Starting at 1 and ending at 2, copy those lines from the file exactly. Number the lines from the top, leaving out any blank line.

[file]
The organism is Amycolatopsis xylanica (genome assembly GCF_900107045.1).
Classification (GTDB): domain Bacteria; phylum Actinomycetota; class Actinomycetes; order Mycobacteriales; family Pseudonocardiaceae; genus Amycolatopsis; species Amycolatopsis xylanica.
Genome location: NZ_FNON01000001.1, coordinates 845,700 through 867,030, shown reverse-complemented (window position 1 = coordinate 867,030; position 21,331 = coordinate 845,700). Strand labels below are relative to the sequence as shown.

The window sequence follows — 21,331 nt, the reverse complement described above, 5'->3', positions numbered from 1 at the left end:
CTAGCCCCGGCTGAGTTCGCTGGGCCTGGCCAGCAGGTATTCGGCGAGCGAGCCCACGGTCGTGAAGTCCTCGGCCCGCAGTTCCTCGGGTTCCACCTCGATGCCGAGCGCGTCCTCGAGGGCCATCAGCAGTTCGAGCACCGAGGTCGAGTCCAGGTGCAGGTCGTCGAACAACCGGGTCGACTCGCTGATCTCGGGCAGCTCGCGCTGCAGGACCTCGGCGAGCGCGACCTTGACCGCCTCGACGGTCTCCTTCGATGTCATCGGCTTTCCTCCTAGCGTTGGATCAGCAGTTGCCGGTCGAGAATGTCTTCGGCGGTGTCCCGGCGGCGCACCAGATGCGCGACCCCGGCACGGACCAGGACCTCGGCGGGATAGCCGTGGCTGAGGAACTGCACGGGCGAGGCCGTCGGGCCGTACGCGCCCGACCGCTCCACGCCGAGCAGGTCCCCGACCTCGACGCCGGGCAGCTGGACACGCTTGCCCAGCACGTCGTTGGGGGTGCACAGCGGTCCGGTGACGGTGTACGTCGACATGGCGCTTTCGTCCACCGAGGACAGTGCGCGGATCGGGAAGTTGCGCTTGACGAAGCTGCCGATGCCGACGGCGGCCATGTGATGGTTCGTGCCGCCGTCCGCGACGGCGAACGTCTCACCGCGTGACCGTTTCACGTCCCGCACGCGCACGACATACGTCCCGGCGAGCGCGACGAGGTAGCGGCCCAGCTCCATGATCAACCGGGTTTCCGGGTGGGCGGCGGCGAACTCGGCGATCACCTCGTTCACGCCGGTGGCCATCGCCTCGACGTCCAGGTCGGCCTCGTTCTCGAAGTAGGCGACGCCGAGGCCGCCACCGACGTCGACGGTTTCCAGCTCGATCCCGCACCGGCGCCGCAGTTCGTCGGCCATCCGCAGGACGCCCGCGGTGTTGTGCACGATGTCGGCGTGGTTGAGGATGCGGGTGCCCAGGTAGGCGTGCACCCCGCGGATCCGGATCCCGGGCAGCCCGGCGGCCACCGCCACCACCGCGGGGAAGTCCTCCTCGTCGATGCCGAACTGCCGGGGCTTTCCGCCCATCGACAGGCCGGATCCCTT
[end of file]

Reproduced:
The organism is Amycolatopsis xylanica (genome assembly GCF_900107045.1).
Classification (GTDB): domain Bacteria; phylum Actinomycetota; class Actinomycetes; order Mycobacteriales; family Pseudonocardiaceae; genus Amycolatopsis; species Amycolatopsis xylanica.